5 Christmas Survival Tips for Divorced Parents

Things get messy when you and your ex are splitting duties during the holidays. After divorce, tension is usually high then add the scheduling, planning, and stress of the holidays, and it would only take one snide remark to blow everything wide open.

The key to survival is to put aside your differences and simply embrace the spirit of the season by making small and simple thoughtful gestures. While this may sound like something out of a corny Christmas movie, the proof is in the pudding. This Holiday season try these 5 simple tips to not only survive the holiday season, but enjoy it too!

1. Apologize or use humor to lighten difficult situations.

~For example if one parent forgot the other parent was hosting a gathering and he or she forgot and took the children somewhere else. Instead of having an all out brawl, apologize and offer another weekend. Even in the event of a mess up, making a peace offering can go a long way in easing anxiety during the holidays.

2. Offer time.

~Most people have legal documents that generally outline who gets the children for specific holidays, but it doesn't hurt to offer the other parent some additional time. Sometimes, it hard to see the bigger picture in these situations, as people tend to fight for more time, not giving it away, but life will not crumble if you don't have your child on one holiday.

3. Find ways to include the other parent on certain holiday moments.

~Unless your planning on forcing your child to do everything twice, like seeing Santa, or decorating the tree, there are some events one parents may miss out on. Sending a simple picture to the other parent to let them know you and the children are thinking on them could mean a great deal!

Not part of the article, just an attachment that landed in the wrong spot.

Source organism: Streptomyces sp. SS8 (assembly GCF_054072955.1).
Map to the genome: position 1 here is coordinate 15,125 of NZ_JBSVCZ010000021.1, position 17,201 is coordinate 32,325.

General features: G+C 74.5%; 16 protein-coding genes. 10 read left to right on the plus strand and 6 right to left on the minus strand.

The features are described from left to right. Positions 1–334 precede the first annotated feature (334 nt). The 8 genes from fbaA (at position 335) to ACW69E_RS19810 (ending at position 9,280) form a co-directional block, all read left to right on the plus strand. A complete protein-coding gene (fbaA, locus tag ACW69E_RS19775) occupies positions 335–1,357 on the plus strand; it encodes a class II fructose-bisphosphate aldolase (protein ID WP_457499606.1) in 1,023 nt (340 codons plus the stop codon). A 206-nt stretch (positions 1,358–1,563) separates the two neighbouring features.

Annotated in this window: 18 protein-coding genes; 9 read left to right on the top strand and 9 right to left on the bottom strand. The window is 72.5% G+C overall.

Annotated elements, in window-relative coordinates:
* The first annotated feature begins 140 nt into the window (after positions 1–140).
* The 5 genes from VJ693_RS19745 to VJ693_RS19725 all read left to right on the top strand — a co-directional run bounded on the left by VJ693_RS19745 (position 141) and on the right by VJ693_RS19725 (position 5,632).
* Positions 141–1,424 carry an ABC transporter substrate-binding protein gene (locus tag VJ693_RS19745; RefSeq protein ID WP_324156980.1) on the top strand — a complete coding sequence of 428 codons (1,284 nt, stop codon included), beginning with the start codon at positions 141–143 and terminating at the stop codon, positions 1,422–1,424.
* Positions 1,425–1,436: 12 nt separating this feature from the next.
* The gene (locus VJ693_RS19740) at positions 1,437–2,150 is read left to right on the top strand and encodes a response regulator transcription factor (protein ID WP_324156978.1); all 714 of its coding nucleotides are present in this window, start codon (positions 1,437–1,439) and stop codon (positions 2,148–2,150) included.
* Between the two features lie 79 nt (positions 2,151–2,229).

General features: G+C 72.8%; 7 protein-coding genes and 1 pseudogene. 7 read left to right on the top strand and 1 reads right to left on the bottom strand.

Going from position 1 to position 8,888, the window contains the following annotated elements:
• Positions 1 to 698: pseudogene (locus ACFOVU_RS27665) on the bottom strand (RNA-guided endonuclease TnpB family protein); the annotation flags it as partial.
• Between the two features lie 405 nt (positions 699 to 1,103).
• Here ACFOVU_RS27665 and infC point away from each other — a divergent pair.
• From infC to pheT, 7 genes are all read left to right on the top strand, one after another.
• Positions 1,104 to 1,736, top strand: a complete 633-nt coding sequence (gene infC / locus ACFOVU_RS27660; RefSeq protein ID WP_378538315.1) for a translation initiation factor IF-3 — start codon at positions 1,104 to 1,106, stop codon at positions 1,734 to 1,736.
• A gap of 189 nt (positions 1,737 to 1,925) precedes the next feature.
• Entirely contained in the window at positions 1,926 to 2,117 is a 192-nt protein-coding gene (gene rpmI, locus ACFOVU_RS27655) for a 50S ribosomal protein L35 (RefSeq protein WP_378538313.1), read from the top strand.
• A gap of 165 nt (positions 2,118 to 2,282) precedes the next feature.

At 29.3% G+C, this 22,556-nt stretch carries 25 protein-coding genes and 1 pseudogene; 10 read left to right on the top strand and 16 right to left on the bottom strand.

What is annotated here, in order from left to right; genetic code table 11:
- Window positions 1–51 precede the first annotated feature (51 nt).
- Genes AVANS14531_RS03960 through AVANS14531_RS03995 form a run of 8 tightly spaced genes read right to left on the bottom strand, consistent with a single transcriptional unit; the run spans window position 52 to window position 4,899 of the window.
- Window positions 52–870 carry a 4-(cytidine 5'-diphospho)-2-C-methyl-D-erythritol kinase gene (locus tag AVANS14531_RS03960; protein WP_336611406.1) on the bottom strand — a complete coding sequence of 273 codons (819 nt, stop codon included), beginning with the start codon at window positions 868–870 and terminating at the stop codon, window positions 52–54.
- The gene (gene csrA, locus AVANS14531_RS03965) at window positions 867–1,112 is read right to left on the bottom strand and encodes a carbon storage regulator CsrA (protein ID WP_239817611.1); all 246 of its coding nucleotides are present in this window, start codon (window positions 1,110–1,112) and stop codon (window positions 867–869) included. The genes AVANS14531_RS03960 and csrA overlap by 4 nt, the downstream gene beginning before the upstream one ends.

4. Thoughtful gifts for the other parent.

~It's important for kids emotionally to see that parents can get along. Buy the other parent a present or have the kids make them something for the holiday.

5. Including a new significant other.

~This one we saved for last because it is the most difficult. But it is a reality of life, and if someone new is going to be a part of your life or your ex's life, it's important to include them in these types of events. Excluding a new significant other from events like school pageants, or church services could send the wrong message to the child. There should absolutely be boundaries in place, and all parties need to be on the same page, but having another person who wants to love and care for your child is not a bad thing to have around.

Being able to co exist during the season will take some compromise, but if your both willing to give, your family can have the happiest of holidays this year!

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